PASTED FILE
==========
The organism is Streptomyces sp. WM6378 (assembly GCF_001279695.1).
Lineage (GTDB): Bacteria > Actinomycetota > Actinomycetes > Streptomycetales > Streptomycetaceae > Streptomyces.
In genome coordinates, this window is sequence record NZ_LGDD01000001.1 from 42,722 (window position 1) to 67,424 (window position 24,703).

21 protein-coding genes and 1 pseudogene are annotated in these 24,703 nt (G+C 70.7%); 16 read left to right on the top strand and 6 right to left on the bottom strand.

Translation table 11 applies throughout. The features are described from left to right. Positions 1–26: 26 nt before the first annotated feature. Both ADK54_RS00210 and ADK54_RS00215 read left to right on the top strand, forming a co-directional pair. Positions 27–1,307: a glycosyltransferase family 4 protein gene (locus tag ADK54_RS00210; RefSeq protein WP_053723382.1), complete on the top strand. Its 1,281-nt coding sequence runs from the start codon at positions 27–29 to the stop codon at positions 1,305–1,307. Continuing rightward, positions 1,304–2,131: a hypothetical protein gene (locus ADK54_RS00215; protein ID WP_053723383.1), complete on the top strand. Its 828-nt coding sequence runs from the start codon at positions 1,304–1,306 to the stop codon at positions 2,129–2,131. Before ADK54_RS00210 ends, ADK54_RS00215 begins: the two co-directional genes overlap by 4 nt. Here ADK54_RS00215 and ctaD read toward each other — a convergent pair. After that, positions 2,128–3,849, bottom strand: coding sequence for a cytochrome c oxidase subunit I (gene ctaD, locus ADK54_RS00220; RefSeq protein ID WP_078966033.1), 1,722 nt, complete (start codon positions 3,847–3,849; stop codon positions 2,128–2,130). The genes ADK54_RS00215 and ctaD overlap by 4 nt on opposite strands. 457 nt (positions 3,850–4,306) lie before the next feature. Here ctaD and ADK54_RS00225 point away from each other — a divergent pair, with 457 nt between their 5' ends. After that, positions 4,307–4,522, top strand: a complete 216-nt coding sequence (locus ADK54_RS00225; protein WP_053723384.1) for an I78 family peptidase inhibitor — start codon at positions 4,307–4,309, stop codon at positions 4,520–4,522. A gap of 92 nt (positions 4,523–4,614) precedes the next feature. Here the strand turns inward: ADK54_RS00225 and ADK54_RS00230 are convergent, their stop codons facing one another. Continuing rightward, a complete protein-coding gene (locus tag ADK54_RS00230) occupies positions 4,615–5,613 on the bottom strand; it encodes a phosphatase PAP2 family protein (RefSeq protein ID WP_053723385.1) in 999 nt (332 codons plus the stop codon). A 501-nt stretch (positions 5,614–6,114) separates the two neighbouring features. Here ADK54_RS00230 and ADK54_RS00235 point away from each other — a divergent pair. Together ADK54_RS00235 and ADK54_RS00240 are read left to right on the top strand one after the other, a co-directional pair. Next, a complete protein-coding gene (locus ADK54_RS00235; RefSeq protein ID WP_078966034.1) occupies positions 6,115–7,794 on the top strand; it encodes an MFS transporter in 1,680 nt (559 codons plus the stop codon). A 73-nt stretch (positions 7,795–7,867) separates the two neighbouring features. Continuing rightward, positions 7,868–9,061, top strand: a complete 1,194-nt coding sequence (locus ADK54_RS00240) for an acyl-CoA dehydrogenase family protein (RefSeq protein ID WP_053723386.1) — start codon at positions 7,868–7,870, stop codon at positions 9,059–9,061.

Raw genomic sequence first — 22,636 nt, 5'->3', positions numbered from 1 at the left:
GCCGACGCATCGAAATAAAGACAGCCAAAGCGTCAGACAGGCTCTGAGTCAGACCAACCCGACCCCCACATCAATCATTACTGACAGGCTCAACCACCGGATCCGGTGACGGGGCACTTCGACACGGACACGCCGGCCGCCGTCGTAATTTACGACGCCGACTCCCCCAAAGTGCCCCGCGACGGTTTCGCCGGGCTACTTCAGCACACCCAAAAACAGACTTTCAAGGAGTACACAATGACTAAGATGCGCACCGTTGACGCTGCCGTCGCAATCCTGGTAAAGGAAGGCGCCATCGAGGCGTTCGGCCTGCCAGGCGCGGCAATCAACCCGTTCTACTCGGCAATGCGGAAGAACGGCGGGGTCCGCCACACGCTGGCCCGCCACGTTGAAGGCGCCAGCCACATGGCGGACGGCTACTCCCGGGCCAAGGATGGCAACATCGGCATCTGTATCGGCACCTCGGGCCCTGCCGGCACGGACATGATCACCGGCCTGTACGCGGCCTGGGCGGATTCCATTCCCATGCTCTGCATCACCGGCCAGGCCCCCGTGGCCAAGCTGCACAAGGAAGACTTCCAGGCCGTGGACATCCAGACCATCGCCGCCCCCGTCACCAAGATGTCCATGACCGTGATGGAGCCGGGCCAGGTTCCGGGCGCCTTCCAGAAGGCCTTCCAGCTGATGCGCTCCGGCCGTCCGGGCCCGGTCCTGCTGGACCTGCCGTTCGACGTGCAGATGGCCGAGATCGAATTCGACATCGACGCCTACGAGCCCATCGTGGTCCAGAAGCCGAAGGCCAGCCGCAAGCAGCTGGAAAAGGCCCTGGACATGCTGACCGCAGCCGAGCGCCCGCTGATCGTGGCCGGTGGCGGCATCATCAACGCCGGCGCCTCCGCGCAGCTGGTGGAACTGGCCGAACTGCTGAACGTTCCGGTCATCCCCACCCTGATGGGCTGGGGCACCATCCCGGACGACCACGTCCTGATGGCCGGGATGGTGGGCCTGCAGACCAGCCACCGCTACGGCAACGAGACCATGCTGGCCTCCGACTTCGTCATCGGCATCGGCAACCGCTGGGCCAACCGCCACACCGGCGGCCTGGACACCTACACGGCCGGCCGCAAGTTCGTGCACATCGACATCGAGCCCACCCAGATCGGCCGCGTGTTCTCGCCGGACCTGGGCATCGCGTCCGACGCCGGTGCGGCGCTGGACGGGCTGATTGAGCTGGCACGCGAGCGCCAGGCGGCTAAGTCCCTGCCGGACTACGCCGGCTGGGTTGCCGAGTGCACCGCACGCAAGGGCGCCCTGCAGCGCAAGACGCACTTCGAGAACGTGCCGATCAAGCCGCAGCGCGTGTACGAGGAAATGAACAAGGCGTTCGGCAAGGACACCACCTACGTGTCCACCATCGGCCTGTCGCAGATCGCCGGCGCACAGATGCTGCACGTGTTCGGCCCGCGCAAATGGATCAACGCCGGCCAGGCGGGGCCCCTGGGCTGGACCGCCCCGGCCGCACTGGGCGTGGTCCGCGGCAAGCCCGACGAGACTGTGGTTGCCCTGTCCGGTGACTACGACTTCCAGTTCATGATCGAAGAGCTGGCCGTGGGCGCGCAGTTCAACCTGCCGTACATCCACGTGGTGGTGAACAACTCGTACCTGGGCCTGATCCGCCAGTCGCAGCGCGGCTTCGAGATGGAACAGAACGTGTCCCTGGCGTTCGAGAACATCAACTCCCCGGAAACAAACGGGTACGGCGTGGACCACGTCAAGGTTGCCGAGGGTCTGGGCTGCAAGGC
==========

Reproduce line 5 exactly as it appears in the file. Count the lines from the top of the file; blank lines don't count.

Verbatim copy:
Translation table 11 applies throughout. The features are described from left to right. Positions 1–26: 26 nt before the first annotated feature. Both ADK54_RS00210 and ADK54_RS00215 read left to right on the top strand, forming a co-directional pair. Positions 27–1,307: a glycosyltransferase family 4 protein gene (locus tag ADK54_RS00210; RefSeq protein WP_053723382.1), complete on the top strand. Its 1,281-nt coding sequence runs from the start codon at positions 27–29 to the stop codon at positions 1,305–1,307. Continuing rightward, positions 1,304–2,131: a hypothetical protein gene (locus ADK54_RS00215; protein ID WP_053723383.1), complete on the top strand. Its 828-nt coding sequence runs from the start codon at positions 1,304–1,306 to the stop codon at positions 2,129–2,131. Before ADK54_RS00210 ends, ADK54_RS00215 begins: the two co-directional genes overlap by 4 nt. Here ADK54_RS00215 and ctaD read toward each other — a convergent pair. After that, positions 2,128–3,849, bottom strand: coding sequence for a cytochrome c oxidase subunit I (gene ctaD, locus ADK54_RS00220; RefSeq protein ID WP_078966033.1), 1,722 nt, complete (start codon positions 3,847–3,849; stop codon positions 2,128–2,130). The genes ADK54_RS00215 and ctaD overlap by 4 nt on opposite strands. 457 nt (positions 3,850–4,306) lie before the next feature. Here ctaD and ADK54_RS00225 point away from each other — a divergent pair, with 457 nt between their 5' ends. After that, positions 4,307–4,522, top strand: a complete 216-nt coding sequence (locus ADK54_RS00225; protein WP_053723384.1) for an I78 family peptidase inhibitor — start codon at positions 4,307–4,309, stop codon at positions 4,520–4,522. A gap of 92 nt (positions 4,523–4,614) precedes the next feature. Here the strand turns inward: ADK54_RS00225 and ADK54_RS00230 are convergent, their stop codons facing one another. Continuing rightward, a complete protein-coding gene (locus tag ADK54_RS00230) occupies positions 4,615–5,613 on the bottom strand; it encodes a phosphatase PAP2 family protein (RefSeq protein ID WP_053723385.1) in 999 nt (332 codons plus the stop codon). A 501-nt stretch (positions 5,614–6,114) separates the two neighbouring features. Here ADK54_RS00230 and ADK54_RS00235 point away from each other — a divergent pair. Together ADK54_RS00235 and ADK54_RS00240 are read left to right on the top strand one after the other, a co-directional pair. Next, a complete protein-coding gene (locus ADK54_RS00235; RefSeq protein ID WP_078966034.1) occupies positions 6,115–7,794 on the top strand; it encodes an MFS transporter in 1,680 nt (559 codons plus the stop codon). A 73-nt stretch (positions 7,795–7,867) separates the two neighbouring features. Continuing rightward, positions 7,868–9,061, top strand: a complete 1,194-nt coding sequence (locus ADK54_RS00240) for an acyl-CoA dehydrogenase family protein (RefSeq protein ID WP_053723386.1) — start codon at positions 7,868–7,870, stop codon at positions 9,059–9,061.